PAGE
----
Move Over Genesis!!!! 370,000 tons for a new Cruise Ship in the planning stages !!!!
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If you think the plans for Royal Caribbean's Genesis class are wild, wait until you hear about Princess Kaguya, a city-at-sea concept that's been presented to Finland's Aker Yards, according to media reports. If financed and ultimately built, the ship would measure 370,000 tons; that's more than one-and-a-half times the size of Genesis (222,000 tons).
It's not a cruise line behind the idea, but a company called Japan Contents Network Inc., whose CEO Hajime Tanaka has launched three golf courses and a Formula One circuit. And the 20-deck ship itself would operate differently from the cruise ships most travelers are used to. In addition to carrying a maximum number of 8,400 passengers, up to 10,000 visitors could board in each port to partake of its urban amenities. JCN has even considered selling some rooms as residences.
The proposed design on its project Web site, princesskaguya.com, includes:
Three independent, different "class" hotels, each with 1,200 rooms.
A multipurpose hall of 6,000 square meters, nearly 65,000 square ft., for holding trade shows and conventions, concerts, indoor sporting events, etc.
A shopping mall 300 meters long, almost 1,000 ft.
A whopping 55 restaurants: 20 for passengers, 20 for visitors, and five in each of the three hotels (15 altogether).
A "Cruising Amusement Park" (no specific details are given at this point).
Aker Yards designs Princess Kaguya colossus
Conceptual designs for a huge 'urban cruise ship' which will house three 1,200-room hotels offering residential suites and offices, a total of 45 restaurants, a shopping mall, 6,000sq mtr convention hall, a 2,000-seat concert hall and amusement park, have been completed by Aker Yards.
The company behind the project is Tokyo-based Japan Contents Network Inc whose ceo, 60-year-old Hajime Tanaka, designed and built three Japanese golf courses in the 1970s and a private driving circuit which hosted two Formula One Pacific Grand Prix in the '90s.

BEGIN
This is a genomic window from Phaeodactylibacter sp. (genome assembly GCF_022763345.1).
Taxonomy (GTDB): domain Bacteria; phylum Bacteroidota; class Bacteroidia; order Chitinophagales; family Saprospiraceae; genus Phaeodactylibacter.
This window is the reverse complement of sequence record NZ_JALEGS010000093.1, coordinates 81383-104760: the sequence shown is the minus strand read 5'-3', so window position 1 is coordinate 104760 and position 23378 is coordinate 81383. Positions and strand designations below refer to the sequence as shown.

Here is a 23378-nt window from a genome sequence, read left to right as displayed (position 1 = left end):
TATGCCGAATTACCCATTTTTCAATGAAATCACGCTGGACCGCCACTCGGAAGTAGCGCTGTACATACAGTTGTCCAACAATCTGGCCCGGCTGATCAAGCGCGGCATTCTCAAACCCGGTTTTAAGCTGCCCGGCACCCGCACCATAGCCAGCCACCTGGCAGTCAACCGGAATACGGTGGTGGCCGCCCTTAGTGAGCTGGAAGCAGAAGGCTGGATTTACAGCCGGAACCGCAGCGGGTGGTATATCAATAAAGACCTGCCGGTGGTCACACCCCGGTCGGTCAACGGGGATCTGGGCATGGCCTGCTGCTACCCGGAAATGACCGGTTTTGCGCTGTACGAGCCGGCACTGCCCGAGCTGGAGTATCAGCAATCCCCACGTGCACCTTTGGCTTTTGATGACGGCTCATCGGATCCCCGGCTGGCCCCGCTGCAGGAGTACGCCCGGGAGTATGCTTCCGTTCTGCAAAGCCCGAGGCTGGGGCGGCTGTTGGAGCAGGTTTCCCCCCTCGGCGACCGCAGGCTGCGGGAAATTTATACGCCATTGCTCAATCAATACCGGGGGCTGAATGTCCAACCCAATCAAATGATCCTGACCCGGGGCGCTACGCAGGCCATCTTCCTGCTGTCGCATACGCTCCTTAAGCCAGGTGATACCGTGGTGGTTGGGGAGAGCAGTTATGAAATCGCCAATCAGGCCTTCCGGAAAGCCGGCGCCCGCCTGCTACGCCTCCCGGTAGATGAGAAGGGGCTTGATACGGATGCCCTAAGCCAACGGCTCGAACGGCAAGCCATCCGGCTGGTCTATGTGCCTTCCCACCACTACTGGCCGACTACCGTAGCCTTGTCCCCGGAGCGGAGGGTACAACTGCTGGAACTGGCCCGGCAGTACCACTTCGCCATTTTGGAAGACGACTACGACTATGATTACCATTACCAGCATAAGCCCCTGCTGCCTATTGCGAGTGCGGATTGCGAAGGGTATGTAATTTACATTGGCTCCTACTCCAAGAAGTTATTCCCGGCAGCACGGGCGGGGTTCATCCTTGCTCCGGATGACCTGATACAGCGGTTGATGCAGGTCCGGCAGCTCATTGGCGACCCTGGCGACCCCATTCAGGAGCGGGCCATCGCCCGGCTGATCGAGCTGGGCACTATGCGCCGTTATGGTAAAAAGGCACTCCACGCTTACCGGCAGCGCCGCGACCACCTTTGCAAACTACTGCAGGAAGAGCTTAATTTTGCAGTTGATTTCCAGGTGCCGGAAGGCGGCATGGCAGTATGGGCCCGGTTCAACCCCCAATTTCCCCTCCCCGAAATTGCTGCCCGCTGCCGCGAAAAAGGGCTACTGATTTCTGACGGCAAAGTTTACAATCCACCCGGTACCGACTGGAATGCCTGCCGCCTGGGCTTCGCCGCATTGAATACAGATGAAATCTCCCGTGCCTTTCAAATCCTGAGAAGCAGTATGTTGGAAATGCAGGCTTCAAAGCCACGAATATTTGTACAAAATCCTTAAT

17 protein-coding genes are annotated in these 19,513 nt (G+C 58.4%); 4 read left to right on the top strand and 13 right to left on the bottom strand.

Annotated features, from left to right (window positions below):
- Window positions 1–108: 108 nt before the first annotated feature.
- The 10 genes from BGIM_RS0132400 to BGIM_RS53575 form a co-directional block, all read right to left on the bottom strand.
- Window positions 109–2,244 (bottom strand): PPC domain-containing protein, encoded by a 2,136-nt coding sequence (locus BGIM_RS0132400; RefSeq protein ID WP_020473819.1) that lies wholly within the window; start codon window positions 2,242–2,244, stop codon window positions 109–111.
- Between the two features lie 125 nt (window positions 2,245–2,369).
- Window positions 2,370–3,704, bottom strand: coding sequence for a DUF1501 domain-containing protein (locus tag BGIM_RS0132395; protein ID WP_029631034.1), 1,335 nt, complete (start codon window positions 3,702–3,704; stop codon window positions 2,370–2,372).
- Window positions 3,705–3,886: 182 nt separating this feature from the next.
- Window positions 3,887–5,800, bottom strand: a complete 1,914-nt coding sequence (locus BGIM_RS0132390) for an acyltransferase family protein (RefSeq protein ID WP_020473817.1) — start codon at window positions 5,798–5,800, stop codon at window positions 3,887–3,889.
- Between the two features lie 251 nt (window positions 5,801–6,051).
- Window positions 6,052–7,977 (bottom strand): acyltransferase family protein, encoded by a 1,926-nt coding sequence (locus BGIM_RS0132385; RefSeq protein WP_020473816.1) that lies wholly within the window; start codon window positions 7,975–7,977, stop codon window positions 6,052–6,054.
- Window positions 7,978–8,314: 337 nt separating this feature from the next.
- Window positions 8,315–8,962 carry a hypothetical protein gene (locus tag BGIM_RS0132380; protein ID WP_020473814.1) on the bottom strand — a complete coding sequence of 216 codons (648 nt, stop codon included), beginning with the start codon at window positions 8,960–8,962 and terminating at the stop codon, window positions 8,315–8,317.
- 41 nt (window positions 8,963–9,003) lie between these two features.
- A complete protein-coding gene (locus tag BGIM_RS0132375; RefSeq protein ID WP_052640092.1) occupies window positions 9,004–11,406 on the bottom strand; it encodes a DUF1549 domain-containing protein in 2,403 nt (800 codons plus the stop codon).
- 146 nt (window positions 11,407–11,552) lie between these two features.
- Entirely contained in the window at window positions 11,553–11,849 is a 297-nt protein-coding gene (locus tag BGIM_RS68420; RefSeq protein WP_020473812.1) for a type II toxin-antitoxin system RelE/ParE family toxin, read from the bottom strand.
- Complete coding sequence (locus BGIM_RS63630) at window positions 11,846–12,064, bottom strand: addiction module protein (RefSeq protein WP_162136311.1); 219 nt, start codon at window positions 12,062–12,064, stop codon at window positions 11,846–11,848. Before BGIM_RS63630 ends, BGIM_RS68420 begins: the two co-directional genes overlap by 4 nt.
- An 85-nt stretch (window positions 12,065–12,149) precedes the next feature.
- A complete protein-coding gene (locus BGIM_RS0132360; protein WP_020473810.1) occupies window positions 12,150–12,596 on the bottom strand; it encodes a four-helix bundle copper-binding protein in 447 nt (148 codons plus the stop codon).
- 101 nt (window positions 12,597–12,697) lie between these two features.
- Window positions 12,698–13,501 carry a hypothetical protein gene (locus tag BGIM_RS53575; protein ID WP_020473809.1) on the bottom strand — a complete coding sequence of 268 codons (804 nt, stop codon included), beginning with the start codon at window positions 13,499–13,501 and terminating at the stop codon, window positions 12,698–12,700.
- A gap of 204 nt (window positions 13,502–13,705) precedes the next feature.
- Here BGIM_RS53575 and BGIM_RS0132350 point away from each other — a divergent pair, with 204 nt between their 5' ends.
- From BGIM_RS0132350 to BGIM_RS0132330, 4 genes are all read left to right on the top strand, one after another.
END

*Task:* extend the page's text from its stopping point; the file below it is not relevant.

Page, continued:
The dimensions of the ship, project name 'Princess Kaguya,' are staggering: 370,000grt, 500 mtr long, with 20 decks and capacity for 8,400 passengers, 4,000 crew and a service speed of 20 knots. 'What makes this project different to a conventional cruise ship is the ability to cater for 10,000 visitors while the ship is in port, in addition to the passenger/crew roster, allowing up to 30,000 people to be on board simultaneously,' Ko Nemoto, JCN corporate officer, told Seatrade Insider.
The idea would be to hold sporting events and exhibition and trade shows on the floating city while the ship is in port, initially in Asian waters but dependent on demand the vessel could go anywhere in the world.
Nemoto confirmed the company is now analyzing the business and financial aspects of the project in conjunction with a prominent European corporate finance house and a dozen or so Asian financial institutions. 'We hope to get financial backing by the end of this year, and would spend a further year working on contractural issues'. The construction period will be three years so realistically the ship would not be ready until late 2011, early 2012.
While the initial conceptual study resulted in a ship of 370,000gt, an even bigger ship incorporating all of JCN's wish list came out at around 450,000gt equivalent to a double Genesis-sized ship, but Nemoto said the 370,000gt version proved to be technically feasible and more realistic in terms of maneuvering in port (see www.princesskaguya.com
). RCI's Genesis, arriving in 2009, will be 220,000gt, so Princess Kaguya would be more than one-and-a-half times bigger.
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